If you have any interest at all in television, particularly its history, you owe it to yourself to spend some time exploring the Archive of American Television.
Part of the Academy of Television Arts & Sciences Foundation, the Archive's goal is to "capture television history one voice at a time" by sitting down with actors, writers, directors, producers, executives, and crew members from your favorite shows and capturing their memories and thoughts in a series of video interviews. Many of them are now available for viewing on YouTube, and the interviews I have watched are truly fascinating.
For instance, I've recently been listening to Robert Butler, who may be the most successful director of pilots in history, having helmed the opening episodes of classic shows like BATMAN, MOONLIGHTING, HOGAN'S HEROES, and HILL STREET BLUES. Butler isn't a household name, but he's one of the fascinating figures of TV history who's rarely (if ever) interviewed, and he has a lot to say, having started in live television in the 1950s.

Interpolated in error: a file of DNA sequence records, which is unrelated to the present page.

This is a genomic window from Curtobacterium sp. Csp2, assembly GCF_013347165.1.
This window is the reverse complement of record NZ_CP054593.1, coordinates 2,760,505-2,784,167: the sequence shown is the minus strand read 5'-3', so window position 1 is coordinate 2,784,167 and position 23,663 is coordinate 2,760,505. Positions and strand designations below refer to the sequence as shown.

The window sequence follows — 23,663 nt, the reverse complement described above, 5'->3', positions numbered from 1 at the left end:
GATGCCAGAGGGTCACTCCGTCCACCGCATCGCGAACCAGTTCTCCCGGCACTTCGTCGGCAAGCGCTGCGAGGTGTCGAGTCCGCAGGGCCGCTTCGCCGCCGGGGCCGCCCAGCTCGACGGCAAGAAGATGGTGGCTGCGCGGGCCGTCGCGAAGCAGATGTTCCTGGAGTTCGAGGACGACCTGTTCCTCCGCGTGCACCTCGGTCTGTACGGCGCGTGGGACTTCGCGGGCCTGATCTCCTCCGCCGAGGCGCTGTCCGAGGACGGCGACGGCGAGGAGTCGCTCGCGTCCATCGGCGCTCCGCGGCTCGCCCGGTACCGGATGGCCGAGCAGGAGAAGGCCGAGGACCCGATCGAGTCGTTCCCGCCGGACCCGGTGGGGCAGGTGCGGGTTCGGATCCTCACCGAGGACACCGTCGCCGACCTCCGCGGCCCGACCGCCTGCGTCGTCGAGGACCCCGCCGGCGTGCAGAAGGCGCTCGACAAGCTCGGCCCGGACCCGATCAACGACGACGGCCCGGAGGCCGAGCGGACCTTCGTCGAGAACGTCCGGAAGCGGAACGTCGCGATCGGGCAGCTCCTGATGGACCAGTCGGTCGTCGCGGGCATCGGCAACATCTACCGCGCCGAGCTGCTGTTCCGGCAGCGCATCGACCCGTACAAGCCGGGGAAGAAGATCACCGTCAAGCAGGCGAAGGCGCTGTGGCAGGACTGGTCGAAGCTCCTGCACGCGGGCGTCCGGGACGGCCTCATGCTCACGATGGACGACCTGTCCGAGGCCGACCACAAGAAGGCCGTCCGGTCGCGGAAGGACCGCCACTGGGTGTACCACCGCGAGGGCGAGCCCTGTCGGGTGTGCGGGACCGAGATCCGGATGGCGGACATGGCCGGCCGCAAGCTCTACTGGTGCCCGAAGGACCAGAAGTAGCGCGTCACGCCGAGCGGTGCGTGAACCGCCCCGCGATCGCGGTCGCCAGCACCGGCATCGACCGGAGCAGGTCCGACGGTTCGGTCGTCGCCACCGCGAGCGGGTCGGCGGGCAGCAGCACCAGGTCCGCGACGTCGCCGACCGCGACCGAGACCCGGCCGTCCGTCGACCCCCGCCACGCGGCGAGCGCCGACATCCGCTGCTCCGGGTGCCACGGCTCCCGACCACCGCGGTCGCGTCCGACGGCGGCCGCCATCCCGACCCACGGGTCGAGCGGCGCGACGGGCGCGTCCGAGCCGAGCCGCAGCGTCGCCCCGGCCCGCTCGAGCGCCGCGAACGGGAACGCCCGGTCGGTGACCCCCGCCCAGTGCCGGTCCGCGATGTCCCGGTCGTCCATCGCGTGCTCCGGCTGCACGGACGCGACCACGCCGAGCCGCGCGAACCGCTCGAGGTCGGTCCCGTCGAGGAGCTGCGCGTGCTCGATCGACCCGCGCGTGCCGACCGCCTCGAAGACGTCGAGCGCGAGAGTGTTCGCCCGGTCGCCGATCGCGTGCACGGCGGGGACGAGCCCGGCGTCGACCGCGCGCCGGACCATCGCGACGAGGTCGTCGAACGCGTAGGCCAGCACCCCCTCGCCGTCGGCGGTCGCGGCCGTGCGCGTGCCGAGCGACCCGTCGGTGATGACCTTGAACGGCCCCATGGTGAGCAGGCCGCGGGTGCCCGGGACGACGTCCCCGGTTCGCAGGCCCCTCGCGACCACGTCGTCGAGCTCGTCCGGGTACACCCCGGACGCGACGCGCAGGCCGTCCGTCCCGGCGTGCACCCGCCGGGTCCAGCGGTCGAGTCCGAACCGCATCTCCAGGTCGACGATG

Although Butler has a habit of calling almost everyone he ever worked with "savvy," he's sometimes candid about his actors. The BONANZA crew was overly rambunctious, and Adam West liked to play Batman overly arch, so his Malibu buddies would know that he was in on the joke. Not exactly HOLLYWOOD BABYLON territory, I know, but Butler seems to have gotten along with just about everybody. He does have an interesting story about a friendly argument he had with HOGAN'S HEROES co-star Ivan Dixon about whether or not the black Dixon should join the other POWs in leering at a white woman in an episode.
I really enjoyed the seven-part chat with the late actor Richard Crenna, who was reared in Los Angeles, where he became a child star in radio before entering television stardom on the '50s sitcom OUR MISS BROOKS. Crenna, of course, enjoyed a long, varied, prosperous career in film and television, and reliving his memories with him over nearly four hours was a rewarding experience for someone like me who's fascinated by the medium.
While you may be fine with watching the talking heads on your computer, I advise that you use software to transform the YouTube videos into mp3s, so you can listen to them while driving or exercising.